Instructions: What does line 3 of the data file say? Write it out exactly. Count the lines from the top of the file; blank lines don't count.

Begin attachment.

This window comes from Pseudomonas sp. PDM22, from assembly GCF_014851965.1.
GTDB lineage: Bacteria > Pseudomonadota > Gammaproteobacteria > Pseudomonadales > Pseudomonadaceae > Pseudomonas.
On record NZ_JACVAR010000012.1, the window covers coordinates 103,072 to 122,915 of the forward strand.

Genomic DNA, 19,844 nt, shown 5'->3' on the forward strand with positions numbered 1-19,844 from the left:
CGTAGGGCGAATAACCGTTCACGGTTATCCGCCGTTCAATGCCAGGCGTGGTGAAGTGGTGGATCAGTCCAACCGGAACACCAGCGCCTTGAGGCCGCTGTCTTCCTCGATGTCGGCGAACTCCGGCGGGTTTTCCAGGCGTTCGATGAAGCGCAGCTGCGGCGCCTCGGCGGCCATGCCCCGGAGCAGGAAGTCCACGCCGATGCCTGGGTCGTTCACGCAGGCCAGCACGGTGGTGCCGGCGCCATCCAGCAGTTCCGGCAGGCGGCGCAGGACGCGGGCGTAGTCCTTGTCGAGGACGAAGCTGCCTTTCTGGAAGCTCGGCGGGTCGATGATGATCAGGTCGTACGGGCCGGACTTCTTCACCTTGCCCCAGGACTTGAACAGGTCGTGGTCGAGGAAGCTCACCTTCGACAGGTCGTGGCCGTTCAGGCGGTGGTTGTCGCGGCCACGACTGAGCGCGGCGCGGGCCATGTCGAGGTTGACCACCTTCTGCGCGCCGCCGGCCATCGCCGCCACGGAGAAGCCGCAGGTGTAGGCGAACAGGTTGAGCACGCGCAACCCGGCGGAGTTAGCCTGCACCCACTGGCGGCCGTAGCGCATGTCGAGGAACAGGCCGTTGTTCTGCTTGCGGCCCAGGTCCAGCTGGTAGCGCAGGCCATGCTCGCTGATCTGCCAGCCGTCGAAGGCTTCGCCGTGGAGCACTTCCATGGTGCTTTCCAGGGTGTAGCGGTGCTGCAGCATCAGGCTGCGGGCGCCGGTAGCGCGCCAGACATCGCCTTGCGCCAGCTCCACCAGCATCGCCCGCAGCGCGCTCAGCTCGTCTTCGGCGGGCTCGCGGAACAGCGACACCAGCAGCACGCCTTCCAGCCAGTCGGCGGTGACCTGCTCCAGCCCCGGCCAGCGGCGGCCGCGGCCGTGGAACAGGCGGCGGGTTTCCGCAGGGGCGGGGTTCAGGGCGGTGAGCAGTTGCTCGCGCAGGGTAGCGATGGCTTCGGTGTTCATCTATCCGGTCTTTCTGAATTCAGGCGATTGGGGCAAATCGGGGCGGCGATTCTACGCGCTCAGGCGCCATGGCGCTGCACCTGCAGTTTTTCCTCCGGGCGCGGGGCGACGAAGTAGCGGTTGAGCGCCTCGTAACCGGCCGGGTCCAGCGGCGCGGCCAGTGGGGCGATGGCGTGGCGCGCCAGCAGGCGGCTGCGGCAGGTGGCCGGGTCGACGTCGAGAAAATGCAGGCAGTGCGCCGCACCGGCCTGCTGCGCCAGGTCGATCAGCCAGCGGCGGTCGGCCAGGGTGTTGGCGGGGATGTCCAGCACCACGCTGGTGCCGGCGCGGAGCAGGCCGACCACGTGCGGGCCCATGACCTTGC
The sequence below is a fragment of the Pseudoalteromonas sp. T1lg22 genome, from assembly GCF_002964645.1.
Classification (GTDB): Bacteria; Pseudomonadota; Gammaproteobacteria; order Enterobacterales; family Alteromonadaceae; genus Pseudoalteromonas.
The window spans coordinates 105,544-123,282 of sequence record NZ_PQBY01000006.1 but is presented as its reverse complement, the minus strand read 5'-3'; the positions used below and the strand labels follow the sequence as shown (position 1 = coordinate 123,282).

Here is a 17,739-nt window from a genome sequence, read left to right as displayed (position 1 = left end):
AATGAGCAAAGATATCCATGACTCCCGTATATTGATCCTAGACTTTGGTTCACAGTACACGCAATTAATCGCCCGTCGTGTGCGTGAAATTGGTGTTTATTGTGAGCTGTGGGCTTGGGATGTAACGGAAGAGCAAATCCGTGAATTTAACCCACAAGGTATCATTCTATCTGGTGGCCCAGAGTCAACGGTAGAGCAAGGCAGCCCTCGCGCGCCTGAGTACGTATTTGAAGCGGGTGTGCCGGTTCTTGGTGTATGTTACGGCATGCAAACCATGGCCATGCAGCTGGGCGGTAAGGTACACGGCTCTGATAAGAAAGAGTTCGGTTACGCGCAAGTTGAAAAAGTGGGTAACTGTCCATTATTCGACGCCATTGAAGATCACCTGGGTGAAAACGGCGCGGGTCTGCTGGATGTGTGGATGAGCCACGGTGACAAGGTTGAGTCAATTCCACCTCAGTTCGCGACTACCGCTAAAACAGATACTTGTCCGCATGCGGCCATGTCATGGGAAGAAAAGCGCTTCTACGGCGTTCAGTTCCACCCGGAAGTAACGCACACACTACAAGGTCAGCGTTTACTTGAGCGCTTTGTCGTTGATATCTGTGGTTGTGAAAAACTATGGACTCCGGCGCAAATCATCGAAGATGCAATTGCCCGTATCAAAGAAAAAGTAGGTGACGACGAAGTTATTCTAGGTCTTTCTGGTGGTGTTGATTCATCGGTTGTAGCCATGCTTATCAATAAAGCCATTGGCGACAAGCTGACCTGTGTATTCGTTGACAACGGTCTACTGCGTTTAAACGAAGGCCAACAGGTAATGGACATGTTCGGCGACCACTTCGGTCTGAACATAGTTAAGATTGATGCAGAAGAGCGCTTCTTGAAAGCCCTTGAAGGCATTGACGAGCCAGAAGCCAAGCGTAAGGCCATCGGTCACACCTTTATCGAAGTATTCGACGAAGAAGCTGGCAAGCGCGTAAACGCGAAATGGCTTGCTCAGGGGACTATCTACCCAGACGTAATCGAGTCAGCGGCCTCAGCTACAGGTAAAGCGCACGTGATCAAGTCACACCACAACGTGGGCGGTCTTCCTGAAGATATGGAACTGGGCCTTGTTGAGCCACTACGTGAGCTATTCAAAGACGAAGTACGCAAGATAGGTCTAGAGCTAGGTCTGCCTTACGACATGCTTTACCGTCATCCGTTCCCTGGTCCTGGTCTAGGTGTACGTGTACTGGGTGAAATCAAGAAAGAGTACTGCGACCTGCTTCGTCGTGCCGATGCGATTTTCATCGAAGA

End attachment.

On record NZ_JACVAR010000012.1, the window covers coordinates 103,072 to 122,915 of the forward strand.